The Equal Employment Opportunity Commission (EEOC) is a self-regulating federal law body that imposes legislation against workplace discrimination.
The EEOC investigates various forms of workplace discrimination based on race, age, sex, color, pregnancy, religion, retaliation, sexual harassment, and disability. It has the power to begin court proceedings against employers on behalf of the affected persons and to arbitrate claims of discrimination brought against employers. Under Title VII of the Civil Rights Act of 1964 (Title VII), employers are prohibited from engaging in any form of discrimination against their staff. Whenever any cases of discrimination are reported, the EEOC may enter action to enforce the enactment of this legislation. Generally, attorneys from the EEOC will work with the claimant and defendants to ensure that workplaces conform to the Title VII provisions (EEOC, N.D).
Age discrimination occurs when an employee is discriminated against on grounds of age.
In paper, the term can refer to employees of all ages, however, studies show that persons aged 40 years and above suffer the highest proportion of all discrimination cases. The United States Code contains a section that deals specifically with this form of discrimination, known as the Age Discrimination in Employment Act of 1967 (ADEA). This legislation aims to protect persons aged 40 persons or more from age discrimination. The Older Workers Benefit Protection Act of 1990 (OWBPA) revised several parts of the ADEA Act to chiefly ban firms from holding back benefits to employees aged 40 years and above. Under SEC 626 of the ADEA Act, the EEOE has the power to investigate reported cases of age discrimination against workers. Employees who feel discriminated due to age by an employer can file for charges with the EEOC. The employee must first file a charge with the EEOC before filing a lawsuit against the employer (EEOC, N.
D). Consequently, the EEOC can take up the case and investigate the charge. It may seek to have the victim reimbursed for lost wages, given a promotion, or even get employed, depending on the form of discrimination reported. Besides, various expense reimbursements may be sought: attorney fees, witness fees, and any other expenses incurred in the search for justice. Compensation and punitive measures may be undertaken when deliberate discrimination has been undertaken against a worker (Directgov, 2011). Under SEC 614 of the ADEA Act, the EEOC can undertake appropriate studies or investigations to determine if companies comply to the ADEA legislation on cases such as involuntary retirement. After completing its investigations, the EEOC reports its findings and any suitable legislative suggestions to Congress (EEOC, N.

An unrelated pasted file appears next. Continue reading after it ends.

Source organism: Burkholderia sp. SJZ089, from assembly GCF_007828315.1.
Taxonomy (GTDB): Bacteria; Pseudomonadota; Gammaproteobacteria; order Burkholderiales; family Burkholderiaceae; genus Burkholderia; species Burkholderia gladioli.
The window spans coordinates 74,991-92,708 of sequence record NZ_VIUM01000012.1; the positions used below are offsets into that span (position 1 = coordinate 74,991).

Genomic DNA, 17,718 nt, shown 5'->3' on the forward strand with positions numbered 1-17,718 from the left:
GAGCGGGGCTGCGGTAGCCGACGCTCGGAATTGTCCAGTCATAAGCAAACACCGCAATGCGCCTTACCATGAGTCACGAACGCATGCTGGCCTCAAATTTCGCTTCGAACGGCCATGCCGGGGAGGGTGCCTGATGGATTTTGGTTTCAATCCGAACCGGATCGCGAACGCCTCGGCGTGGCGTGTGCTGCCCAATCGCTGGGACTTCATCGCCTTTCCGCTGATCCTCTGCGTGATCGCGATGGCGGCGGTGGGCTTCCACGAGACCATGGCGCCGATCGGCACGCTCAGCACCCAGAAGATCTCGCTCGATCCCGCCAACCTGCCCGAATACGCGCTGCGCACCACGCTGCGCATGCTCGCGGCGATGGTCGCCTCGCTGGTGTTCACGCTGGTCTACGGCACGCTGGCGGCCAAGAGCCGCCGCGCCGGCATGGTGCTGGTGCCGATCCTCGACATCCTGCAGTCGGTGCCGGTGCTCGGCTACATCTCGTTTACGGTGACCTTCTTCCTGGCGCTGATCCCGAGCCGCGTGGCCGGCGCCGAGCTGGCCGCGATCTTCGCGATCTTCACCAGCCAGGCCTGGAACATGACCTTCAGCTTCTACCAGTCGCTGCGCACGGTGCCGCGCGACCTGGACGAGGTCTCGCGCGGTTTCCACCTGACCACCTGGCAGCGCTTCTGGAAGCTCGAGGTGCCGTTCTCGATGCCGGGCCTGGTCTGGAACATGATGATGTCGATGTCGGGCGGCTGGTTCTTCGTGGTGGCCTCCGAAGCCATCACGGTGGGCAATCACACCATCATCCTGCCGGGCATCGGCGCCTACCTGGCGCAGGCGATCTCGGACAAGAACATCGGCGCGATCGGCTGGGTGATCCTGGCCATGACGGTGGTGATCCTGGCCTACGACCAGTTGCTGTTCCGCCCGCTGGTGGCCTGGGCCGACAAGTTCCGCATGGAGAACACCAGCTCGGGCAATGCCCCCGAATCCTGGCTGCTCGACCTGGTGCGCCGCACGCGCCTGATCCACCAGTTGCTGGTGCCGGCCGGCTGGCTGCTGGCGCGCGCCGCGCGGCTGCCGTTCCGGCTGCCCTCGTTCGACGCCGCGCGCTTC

Employers must ensure that workplace conditions conform to the ADEA provisions, that is, no discriminatory actions should be taken against persons aged 40 years and above. Elements that relate to employment, such as the recruitment processes, firing, wages, job assignments, discharges, promotions, and employee benefits must treat all workers equally.
Employers must also ensure that workers are not harassed because of their age. For example, other workers must desist from making regular comments about a person’s age that may create a hostile or offensive work environment, or result in adverse employment decisions. Finally, employment policies and practices must favor all persons irrespective of age.
The practices must not have a negative impact on workers aged 40 years and above (EEOC, N.D).
Directgov. (2011). Age Discrimination.
Retrieved September 2, 2011, fromhttp://www.direct.gov.uk/en/Employment/ResolvingWorkplaceDisputes/DiscriminationAtWork/DG_10026429 Equal Employment Opportunity Commission (EEOC). (N.
d). Age Discrimination. Retrieved September 2, 2011, from http://www.
eeoc.gov/laws/types/age.cfm Equal Employment Opportunity Commission (EEOC). (N.
d). The Age Discrimination in Employment Act of 1967. Retrieved September 2, 2011, from http://www.eeoc.gov/laws/statutes/adea.cfm